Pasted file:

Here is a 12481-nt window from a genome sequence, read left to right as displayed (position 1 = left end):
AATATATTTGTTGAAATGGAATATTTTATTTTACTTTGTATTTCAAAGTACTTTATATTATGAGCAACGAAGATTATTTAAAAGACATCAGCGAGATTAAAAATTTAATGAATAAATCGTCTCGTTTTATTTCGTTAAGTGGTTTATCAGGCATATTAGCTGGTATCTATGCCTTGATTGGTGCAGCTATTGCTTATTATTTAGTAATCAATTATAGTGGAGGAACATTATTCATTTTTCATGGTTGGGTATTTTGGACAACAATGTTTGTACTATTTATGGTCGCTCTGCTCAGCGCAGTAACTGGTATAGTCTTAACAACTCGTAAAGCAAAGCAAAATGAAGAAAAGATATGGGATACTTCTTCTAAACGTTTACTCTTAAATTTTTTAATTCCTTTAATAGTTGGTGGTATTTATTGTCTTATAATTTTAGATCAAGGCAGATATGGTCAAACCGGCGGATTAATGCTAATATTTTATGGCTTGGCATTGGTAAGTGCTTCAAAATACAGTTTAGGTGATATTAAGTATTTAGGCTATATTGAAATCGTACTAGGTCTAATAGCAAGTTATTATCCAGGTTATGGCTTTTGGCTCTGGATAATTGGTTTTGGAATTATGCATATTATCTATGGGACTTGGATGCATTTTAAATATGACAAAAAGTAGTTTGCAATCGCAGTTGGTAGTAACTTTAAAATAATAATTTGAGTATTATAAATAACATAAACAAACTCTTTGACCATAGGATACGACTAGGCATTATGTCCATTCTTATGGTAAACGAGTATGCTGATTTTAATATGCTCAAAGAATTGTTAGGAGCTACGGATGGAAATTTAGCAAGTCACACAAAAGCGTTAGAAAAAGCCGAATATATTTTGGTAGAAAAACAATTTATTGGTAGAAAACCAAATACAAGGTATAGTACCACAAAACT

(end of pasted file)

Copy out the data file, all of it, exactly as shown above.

Here is a 12481-nt window from a genome sequence, read left to right as displayed (position 1 = left end):
AATATATTTGTTGAAATGGAATATTTTATTTTACTTTGTATTTCAAAGTACTTTATATTATGAGCAACGAAGATTATTTAAAAGACATCAGCGAGATTAAAAATTTAATGAATAAATCGTCTCGTTTTATTTCGTTAAGTGGTTTATCAGGCATATTAGCTGGTATCTATGCCTTGATTGGTGCAGCTATTGCTTATTATTTAGTAATCAATTATAGTGGAGGAACATTATTCATTTTTCATGGTTGGGTATTTTGGACAACAATGTTTGTACTATTTATGGTCGCTCTGCTCAGCGCAGTAACTGGTATAGTCTTAACAACTCGTAAAGCAAAGCAAAATGAAGAAAAGATATGGGATACTTCTTCTAAACGTTTACTCTTAAATTTTTTAATTCCTTTAATAGTTGGTGGTATTTATTGTCTTATAATTTTAGATCAAGGCAGATATGGTCAAACCGGCGGATTAATGCTAATATTTTATGGCTTGGCATTGGTAAGTGCTTCAAAATACAGTTTAGGTGATATTAAGTATTTAGGCTATATTGAAATCGTACTAGGTCTAATAGCAAGTTATTATCCAGGTTATGGCTTTTGGCTCTGGATAATTGGTTTTGGAATTATGCATATTATCTATGGGACTTGGATGCATTTTAAATATGACAAAAAGTAGTTTGCAATCGCAGTTGGTAGTAACTTTAAAATAATAATTTGAGTATTATAAATAACATAAACAAACTCTTTGACCATAGGATACGACTAGGCATTATGTCCATTCTTATGGTAAACGAGTATGCTGATTTTAATATGCTCAAAGAATTGTTAGGAGCTACGGATGGAAATTTAGCAAGTCACACAAAAGCGTTAGAAAAAGCCGAATATATTTTGGTAGAAAAACAATTTATTGGTAGAAAACCAAATACAAGGTATAGTACCACAAAACT